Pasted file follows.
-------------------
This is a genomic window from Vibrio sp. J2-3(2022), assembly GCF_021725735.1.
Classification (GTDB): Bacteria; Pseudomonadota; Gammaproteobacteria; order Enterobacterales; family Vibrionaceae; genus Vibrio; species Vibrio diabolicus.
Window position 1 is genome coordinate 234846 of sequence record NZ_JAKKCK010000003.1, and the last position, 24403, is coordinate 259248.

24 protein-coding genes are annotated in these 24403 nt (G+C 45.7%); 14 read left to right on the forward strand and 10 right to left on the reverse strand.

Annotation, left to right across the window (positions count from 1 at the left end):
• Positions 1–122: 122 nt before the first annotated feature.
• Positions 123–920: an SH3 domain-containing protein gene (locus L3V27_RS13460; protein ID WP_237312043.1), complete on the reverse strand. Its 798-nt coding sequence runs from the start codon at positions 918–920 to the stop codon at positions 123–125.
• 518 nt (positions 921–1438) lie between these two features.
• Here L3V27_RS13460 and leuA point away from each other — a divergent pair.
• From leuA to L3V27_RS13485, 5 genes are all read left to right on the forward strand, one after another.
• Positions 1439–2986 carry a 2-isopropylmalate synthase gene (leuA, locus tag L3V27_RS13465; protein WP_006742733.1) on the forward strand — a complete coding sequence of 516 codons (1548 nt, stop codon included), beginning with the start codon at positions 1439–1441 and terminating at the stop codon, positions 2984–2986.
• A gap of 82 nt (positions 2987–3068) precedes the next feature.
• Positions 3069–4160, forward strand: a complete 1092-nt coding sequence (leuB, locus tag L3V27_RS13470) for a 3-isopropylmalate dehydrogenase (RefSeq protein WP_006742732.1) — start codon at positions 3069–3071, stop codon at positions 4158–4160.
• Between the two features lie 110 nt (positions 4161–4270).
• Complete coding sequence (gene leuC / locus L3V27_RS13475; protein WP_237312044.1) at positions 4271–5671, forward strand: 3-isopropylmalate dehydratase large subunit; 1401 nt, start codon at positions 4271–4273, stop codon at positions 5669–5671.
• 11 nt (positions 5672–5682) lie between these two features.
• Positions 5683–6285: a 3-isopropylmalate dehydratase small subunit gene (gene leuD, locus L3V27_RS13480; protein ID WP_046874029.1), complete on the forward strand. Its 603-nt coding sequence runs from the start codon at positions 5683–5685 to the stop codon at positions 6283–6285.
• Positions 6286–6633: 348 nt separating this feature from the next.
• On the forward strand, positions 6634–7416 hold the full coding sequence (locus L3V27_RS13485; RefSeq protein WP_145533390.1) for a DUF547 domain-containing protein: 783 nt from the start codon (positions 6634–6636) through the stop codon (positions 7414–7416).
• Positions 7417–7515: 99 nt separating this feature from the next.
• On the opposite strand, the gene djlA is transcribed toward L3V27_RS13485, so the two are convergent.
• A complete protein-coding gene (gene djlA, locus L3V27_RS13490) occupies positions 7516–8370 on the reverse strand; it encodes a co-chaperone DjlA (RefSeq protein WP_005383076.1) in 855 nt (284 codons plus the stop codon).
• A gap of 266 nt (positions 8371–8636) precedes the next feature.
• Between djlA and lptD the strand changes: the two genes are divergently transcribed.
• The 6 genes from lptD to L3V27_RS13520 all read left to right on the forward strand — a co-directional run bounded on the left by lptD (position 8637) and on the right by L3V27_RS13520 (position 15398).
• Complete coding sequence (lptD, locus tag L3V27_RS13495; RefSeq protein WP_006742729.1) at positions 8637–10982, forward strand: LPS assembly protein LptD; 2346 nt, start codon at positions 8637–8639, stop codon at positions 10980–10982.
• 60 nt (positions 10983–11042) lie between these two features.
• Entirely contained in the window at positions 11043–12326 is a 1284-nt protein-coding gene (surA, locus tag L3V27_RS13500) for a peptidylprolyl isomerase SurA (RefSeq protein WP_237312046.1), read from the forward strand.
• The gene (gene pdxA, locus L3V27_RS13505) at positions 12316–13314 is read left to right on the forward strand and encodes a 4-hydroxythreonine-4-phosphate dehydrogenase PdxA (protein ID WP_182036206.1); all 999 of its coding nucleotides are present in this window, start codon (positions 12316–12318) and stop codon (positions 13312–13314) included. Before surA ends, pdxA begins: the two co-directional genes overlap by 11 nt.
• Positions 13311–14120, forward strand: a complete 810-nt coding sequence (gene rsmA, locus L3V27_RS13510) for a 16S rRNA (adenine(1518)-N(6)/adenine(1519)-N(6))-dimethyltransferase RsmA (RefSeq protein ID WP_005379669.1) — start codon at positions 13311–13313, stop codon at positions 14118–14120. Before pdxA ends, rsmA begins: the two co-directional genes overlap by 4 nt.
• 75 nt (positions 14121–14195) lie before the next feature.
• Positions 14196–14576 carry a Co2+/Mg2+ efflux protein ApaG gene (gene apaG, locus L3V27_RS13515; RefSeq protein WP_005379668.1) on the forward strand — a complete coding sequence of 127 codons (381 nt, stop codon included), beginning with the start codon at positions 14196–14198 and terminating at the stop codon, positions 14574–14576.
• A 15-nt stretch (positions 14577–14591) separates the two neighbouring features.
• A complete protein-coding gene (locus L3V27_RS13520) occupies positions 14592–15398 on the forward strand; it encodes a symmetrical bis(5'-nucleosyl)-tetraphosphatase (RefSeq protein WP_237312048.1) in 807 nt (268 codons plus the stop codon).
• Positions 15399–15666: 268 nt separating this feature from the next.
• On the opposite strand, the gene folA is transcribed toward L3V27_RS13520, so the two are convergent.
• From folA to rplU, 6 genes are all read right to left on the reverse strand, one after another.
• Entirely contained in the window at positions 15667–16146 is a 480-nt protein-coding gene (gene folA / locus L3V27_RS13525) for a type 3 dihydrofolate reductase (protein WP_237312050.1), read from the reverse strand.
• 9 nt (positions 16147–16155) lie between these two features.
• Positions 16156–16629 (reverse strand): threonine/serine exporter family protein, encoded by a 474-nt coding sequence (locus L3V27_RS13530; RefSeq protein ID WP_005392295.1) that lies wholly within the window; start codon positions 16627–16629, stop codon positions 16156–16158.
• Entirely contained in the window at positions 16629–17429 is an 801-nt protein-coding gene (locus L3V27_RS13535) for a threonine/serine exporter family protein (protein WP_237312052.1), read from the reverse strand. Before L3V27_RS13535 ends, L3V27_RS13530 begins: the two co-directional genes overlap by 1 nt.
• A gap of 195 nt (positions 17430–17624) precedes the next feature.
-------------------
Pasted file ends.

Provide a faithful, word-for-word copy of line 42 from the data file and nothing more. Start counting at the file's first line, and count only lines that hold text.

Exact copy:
• A gap of 195 nt (positions 17430–17624) precedes the next feature.